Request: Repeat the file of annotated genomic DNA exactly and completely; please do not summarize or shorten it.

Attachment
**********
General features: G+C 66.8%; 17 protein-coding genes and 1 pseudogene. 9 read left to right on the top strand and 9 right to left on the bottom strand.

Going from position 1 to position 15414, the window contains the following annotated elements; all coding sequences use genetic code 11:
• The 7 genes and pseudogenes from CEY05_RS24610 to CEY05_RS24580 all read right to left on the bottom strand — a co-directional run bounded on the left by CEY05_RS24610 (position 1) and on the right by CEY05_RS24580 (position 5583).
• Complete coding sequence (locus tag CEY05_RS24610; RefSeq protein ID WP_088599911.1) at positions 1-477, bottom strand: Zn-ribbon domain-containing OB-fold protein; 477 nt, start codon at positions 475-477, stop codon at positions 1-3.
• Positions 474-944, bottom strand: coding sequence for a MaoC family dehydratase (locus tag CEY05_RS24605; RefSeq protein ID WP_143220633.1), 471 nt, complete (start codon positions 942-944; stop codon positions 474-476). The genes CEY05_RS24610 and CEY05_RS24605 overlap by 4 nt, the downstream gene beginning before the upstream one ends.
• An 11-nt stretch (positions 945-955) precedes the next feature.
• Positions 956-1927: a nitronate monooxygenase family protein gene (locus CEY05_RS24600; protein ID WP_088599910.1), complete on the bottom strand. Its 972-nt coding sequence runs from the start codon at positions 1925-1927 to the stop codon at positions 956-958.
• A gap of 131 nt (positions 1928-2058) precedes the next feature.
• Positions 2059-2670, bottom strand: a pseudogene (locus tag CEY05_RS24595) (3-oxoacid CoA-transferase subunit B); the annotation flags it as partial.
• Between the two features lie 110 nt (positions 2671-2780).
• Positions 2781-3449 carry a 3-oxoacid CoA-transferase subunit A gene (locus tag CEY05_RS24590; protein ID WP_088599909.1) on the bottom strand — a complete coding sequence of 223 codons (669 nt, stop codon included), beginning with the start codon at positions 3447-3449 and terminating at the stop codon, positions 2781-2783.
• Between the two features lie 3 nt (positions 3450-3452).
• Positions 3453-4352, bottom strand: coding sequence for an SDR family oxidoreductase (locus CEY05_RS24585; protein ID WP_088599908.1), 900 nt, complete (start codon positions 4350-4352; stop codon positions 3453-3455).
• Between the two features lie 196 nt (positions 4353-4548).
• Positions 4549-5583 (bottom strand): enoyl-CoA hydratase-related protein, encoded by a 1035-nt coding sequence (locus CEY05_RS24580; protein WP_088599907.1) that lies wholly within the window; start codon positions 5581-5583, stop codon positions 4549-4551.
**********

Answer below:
General features: G+C 66.8%; 17 protein-coding genes and 1 pseudogene. 9 read left to right on the top strand and 9 right to left on the bottom strand.

Going from position 1 to position 15414, the window contains the following annotated elements; all coding sequences use genetic code 11:
• The 7 genes and pseudogenes from CEY05_RS24610 to CEY05_RS24580 all read right to left on the bottom strand — a co-directional run bounded on the left by CEY05_RS24610 (position 1) and on the right by CEY05_RS24580 (position 5583).
• Complete coding sequence (locus tag CEY05_RS24610; RefSeq protein ID WP_088599911.1) at positions 1-477, bottom strand: Zn-ribbon domain-containing OB-fold protein; 477 nt, start codon at positions 475-477, stop codon at positions 1-3.
• Positions 474-944, bottom strand: coding sequence for a MaoC family dehydratase (locus tag CEY05_RS24605; RefSeq protein ID WP_143220633.1), 471 nt, complete (start codon positions 942-944; stop codon positions 474-476). The genes CEY05_RS24610 and CEY05_RS24605 overlap by 4 nt, the downstream gene beginning before the upstream one ends.
• An 11-nt stretch (positions 945-955) precedes the next feature.
• Positions 956-1927: a nitronate monooxygenase family protein gene (locus CEY05_RS24600; protein ID WP_088599910.1), complete on the bottom strand. Its 972-nt coding sequence runs from the start codon at positions 1925-1927 to the stop codon at positions 956-958.
• A gap of 131 nt (positions 1928-2058) precedes the next feature.
• Positions 2059-2670, bottom strand: a pseudogene (locus tag CEY05_RS24595) (3-oxoacid CoA-transferase subunit B); the annotation flags it as partial.
• Between the two features lie 110 nt (positions 2671-2780).
• Positions 2781-3449 carry a 3-oxoacid CoA-transferase subunit A gene (locus tag CEY05_RS24590; protein ID WP_088599909.1) on the bottom strand — a complete coding sequence of 223 codons (669 nt, stop codon included), beginning with the start codon at positions 3447-3449 and terminating at the stop codon, positions 2781-2783.
• Between the two features lie 3 nt (positions 3450-3452).
• Positions 3453-4352, bottom strand: coding sequence for an SDR family oxidoreductase (locus CEY05_RS24585; protein ID WP_088599908.1), 900 nt, complete (start codon positions 4350-4352; stop codon positions 3453-3455).
• Between the two features lie 196 nt (positions 4353-4548).
• Positions 4549-5583 (bottom strand): enoyl-CoA hydratase-related protein, encoded by a 1035-nt coding sequence (locus CEY05_RS24580; protein WP_088599907.1) that lies wholly within the window; start codon positions 5581-5583, stop codon positions 4549-4551.